Operation Freedom – Lucky’s Army
For veterans struggling to overcome the effects of Post Traumatic Stress Disorder, returning to civilian life and daily routines can often be very difficult. Trained service and therapeutic dogs can help veterans manage stress, build self-esteem, and more easily adjust to social situations. Service dogs are trained to stay by their owner’s side, warn them of people coming up to them, and physically help them maintain distance from strangers. These tactics help the veterans feel safer and more calm.
Army Specialist David Brandrowsky (pictured to the right) planned to take his own life in a moment of desperation. He had been diagnosed with post-traumatic stress disorder, a traumatic brain injury and depression as a result of his 2008 tour in Iraq. As he held a gun to his head and tried to pull the trigger, Benny, his service dog, knocked the gun out of his hand. The 18-month old Shepherd-Hound mix that was given to him just months before had saved his life.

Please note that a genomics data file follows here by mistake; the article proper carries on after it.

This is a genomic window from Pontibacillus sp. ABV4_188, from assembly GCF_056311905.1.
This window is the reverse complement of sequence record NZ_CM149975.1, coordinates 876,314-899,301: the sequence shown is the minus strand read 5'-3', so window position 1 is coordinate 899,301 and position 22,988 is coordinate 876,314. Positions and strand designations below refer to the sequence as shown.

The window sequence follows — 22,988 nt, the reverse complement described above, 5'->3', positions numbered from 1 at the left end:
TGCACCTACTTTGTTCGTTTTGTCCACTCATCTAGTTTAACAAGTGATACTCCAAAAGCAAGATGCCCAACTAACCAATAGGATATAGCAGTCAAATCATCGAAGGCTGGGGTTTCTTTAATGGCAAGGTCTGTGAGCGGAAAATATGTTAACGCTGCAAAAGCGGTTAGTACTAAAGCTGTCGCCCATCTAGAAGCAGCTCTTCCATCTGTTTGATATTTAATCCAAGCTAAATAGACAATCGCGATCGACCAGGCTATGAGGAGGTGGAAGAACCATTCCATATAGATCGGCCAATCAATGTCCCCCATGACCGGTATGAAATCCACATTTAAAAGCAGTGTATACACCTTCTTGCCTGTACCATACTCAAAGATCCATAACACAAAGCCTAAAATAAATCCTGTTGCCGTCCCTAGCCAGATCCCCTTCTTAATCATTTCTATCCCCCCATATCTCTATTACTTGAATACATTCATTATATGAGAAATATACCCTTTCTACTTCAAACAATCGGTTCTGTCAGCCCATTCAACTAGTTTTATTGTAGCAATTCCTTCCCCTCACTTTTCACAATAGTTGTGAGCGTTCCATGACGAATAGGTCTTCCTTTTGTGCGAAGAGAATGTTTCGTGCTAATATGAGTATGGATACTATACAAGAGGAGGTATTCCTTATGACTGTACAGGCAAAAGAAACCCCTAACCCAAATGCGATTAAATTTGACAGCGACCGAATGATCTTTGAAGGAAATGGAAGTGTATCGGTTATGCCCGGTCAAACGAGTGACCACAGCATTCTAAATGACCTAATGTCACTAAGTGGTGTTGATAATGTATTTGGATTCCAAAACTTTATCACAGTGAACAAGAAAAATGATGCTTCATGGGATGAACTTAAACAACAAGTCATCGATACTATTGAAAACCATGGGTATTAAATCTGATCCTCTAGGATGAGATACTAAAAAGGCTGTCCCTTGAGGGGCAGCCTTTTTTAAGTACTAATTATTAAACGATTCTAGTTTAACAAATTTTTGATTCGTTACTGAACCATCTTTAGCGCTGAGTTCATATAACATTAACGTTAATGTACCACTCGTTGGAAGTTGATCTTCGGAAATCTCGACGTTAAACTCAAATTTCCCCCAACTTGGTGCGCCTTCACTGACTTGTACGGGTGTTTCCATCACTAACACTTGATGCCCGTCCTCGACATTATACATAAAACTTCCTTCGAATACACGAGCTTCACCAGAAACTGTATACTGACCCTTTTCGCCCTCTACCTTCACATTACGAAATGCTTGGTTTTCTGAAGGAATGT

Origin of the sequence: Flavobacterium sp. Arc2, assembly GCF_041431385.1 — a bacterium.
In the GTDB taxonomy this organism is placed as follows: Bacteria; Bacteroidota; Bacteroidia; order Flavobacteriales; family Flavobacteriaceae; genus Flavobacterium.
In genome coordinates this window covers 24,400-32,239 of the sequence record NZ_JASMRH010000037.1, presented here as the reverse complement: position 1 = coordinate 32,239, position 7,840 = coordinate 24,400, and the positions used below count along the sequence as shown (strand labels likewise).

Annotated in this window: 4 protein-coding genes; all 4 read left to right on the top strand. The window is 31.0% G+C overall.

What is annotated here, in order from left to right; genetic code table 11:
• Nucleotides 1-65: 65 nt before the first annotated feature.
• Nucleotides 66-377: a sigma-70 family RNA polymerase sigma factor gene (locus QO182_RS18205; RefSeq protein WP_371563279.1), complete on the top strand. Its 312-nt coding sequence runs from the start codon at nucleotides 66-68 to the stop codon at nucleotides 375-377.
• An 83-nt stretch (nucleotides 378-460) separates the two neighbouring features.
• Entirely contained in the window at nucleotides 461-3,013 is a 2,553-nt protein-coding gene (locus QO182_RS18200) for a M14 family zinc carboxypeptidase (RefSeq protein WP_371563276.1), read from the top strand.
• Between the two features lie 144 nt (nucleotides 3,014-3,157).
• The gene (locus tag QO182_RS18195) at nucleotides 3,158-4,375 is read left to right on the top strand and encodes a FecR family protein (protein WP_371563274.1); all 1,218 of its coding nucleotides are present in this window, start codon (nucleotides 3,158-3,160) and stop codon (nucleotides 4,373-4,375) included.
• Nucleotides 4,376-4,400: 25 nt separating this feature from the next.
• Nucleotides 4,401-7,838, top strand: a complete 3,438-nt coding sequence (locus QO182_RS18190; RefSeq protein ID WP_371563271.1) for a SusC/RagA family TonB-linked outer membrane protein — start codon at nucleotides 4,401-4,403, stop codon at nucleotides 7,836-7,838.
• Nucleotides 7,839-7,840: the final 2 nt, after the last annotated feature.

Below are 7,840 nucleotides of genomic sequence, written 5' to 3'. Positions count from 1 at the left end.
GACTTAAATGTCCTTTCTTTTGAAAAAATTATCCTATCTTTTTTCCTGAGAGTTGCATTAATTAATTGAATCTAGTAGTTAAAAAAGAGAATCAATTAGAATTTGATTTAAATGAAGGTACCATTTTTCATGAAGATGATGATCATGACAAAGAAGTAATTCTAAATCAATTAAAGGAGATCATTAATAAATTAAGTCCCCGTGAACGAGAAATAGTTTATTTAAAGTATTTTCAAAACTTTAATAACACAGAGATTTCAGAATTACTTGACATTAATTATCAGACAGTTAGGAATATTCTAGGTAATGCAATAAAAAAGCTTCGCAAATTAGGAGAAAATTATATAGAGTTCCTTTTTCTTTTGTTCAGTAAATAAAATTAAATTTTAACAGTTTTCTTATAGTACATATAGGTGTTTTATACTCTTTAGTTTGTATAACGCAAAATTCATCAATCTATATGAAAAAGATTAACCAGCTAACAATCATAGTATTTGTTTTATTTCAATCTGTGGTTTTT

Explore.org and the Iraq and Afghanistan Veterans of America have organized a campaign to help veterans like Specialist Brandrowsky who suffer from PTSD. For every 1,000 people who click “like” on the Dog Bless You Facebook page between May 27 and July 4, one service dog will be given to a veteran with PTSD.The organization’s goal is to reach 500,000 new “likes” on Facebook and to provide 100 service dogs to returning veterans.
Charlie Annenberg, founder of explore.org and “Dog Bless You” said, “The mission of explore.org is to champion the selfless acts of others, to create a portal into the soul of humanity and to inspire lifelong learning. What is the easiest way to do this? Through dogs – they see our souls like no other. That is why as we build Dog Bless You, I believe that it’s mission should be to champion the selfless acts of animals.”
For more information and to get involved, visit www.facebook.com/exploredogs